Is the price right?
Prices affect firm decisions. Government policy affects prices, and in doing so indirectly affects those decisions.
My previous post explored the role of policy in changing the prices faced by firms when they are choosing the mix of inputs to most profitably produce goods and services. Governments affect the prices that firms pay for their inputs in a multitude of ways. Sometimes this impact on prices is deliberate, sometimes it occurs by omission, and sometimes it’s the unplanned outcome of other choices.
One example of prices being affected by omission can be seen in climate change policy. Prices for things in demand should reflect their scarcity. If something is in hot demand but there’s little of it around, it’s usually expensive. If it’s abundant, it will be cheaper. We now know that the capacity of the Earth’s atmosphere to absorb greenhouse gases (GHGs) is a scarce resource, yet the use of the atmosphere to get rid of gases as a by-product of production processes is virtually free in some countries and significantly under-priced in others. In other words, firms (and the consumers of their products) are not paying enough for their use of the atmosphere.
An emissions trading scheme (ETS) creates a market for emissions. The resulting price is what emitters pay for each unit of gas they release into the atmosphere. The price reflects the costs arising from the contribution of emissions to global warming. New Zealand has an ETS but it has not worked very well to date. Some emissions and some emitters are not exposed to prices under the scheme, and it was possible to buy international credits of questionable quality to offset NZ emissions. The Productivity Commission recommended reforms to the NZ ETS in its report into how New Zealand can transition to a low-emissions economy.
The price of emitting GHGs is an important influence on the actions of firms and households. Properly designed and implemented, emissions pricing is a powerful policy instrument to reduce emissions. It does this by changing relative pricesand thus the investment decisions a firm might make about what new technologies to adopt, as well as by affecting the purchasing decisions of households, which in turn affects the sales of firms.
Kinley Salmon in his recently released book Jobs, robots & us illustrates this point by asking us to imagine what would happen if airlines faced the true cost of the carbon they emit. (Fuel used on NZ domestic flights is currently subject to the ETS, whereas that used on international flights is not.)
Salmon argues that airlines would then be in a heck of a hurry to find an innovation that could reduce their emissions. Furthermore, innovators, along with the investors that back them, would know there is a lot more money to be made in innovations that reduce greenhouse gas emissions from air transport. He reckons less attention would be given to innovations like kiosks for self-check-in that replace low-skilled labour, and more time and money would be invested in innovations to reduce carbon emissions. In the long run, “the world might have more jobs and fewer floods”. Far-fetched? It’s hard to say because, as we know, the exact way things will play out is uncertain.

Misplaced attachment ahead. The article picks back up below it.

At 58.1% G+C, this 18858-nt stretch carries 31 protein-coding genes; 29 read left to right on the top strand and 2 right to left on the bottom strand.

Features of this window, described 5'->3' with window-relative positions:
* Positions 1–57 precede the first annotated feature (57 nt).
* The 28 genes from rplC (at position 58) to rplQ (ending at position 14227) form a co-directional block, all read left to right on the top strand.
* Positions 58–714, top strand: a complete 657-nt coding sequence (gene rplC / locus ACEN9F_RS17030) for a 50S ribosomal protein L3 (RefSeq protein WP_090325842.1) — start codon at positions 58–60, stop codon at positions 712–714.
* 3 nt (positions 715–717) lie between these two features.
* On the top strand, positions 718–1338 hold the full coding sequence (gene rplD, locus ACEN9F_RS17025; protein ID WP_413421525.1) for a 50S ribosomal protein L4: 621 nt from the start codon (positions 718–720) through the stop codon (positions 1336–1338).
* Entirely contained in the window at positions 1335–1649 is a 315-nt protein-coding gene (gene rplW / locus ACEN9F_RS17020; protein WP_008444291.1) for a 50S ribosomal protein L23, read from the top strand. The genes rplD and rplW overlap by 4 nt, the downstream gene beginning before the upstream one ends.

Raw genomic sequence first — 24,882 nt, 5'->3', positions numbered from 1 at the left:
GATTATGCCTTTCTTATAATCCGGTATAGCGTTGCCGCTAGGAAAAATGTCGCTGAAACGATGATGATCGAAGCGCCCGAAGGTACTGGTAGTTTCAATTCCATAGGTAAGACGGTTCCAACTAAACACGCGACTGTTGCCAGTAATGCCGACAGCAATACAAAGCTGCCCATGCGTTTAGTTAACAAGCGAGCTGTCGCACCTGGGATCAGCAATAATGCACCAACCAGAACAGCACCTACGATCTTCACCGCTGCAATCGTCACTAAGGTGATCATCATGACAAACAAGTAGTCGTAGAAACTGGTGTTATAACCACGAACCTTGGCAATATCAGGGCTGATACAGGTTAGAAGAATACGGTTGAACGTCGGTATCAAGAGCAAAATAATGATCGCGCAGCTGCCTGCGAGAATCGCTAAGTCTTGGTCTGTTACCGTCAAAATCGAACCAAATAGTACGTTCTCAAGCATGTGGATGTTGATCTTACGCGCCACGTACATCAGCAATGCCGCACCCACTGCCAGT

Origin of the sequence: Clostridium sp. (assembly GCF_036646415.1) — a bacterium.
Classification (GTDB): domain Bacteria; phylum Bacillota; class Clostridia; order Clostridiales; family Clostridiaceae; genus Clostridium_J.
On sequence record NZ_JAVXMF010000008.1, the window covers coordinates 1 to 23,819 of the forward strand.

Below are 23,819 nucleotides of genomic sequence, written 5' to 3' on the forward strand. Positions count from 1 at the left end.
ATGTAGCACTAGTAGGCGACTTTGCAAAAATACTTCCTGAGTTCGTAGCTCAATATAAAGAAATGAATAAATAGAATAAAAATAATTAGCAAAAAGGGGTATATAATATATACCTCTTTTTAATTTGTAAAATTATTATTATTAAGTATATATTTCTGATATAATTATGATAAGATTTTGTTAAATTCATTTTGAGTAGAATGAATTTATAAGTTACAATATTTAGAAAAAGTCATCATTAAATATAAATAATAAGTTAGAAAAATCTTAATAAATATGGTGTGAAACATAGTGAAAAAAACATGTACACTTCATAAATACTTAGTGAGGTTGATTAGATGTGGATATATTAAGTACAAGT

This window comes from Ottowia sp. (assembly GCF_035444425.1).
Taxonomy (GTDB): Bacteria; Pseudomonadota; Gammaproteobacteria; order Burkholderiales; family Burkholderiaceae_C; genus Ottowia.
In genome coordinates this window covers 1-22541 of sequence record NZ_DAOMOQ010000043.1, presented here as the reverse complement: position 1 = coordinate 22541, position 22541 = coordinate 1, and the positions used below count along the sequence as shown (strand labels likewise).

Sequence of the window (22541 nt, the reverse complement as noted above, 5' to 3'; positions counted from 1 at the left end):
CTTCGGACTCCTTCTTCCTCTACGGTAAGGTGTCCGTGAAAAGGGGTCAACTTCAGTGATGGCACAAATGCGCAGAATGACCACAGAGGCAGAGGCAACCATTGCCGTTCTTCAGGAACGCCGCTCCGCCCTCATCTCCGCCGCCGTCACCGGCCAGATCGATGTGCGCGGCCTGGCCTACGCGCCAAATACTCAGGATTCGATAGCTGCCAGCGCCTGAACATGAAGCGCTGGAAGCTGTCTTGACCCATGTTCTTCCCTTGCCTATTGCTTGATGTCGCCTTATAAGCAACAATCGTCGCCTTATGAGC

What we do know is the expectation of facing future costs of carbon emissions can affect airlines’ investment decisions now. For example, Air New Zealand has decided to purchase eight Boeing 787‑10s Dreamliners, which are expected to be 25% more fuel efficient than the 777-200 planes they will replace and have the potential to avoid emitting 190 000 tonnes of carbon per year. And electric aeroplanes are being tested commercially in Canada.
In other areas, governments affect prices in ways they didn’t expect or envisage. One example is in employment regulation. All developed countries regulate employment, usually in the form of:
- rights (eg, parental leave, paid holidays, collective bargaining);
- process duties (eg, notice periods, health and safety requirements); and
- financial obligations (eg, accident compensation levies).
These regulations are designed to ensure that workers are treated fairly, workers and firms understand how they should interact, and everyone pays their share of social costs.
In many cases, these rights, duties and obligations don’t apply equally to contractors and other people who are not standard ‘employees’. There are good reasons for having different standards for contractors. But where the gaps in standards between ‘employees’ and other workers are too great, this may lead firms or individuals to organise work in ways that are not mutually-beneficial or create costs for society.
This is what happens in countries like France, where permanent employment is very well-rewarded with leave, pension and other benefits but very difficult to terminate, even when a business is failing. As a result,
- people who have permanent employment seldom leave their jobs, even when better opportunities exist elsewhere; and
- firms avoid hiring people on permanent contracts, even where this would suit them.
Nobel economics laureate Jean Tirole notes that 85% of new jobs created in France in 2013 were on fixed-term or temporary contracts – and this ratio has been rising over time.
Although the French government was trying to protect ‘decent work’, its policies seem to have had the opposite effect by making alternative arrangements cheaper and more attractive to firms.
The underlying messages are clear:
- Prices that better reflect costs will change relative prices and thus firms’ investment decisions about what new technologies they adopt and how they organise employment.
- Policy can correct mispricing but can also create or worsen it.
- The design of regulations, subsidies and other policies matter for the choices that firms and individuals make, and the wider effects their choices have on society.
Photo: Dave Heatley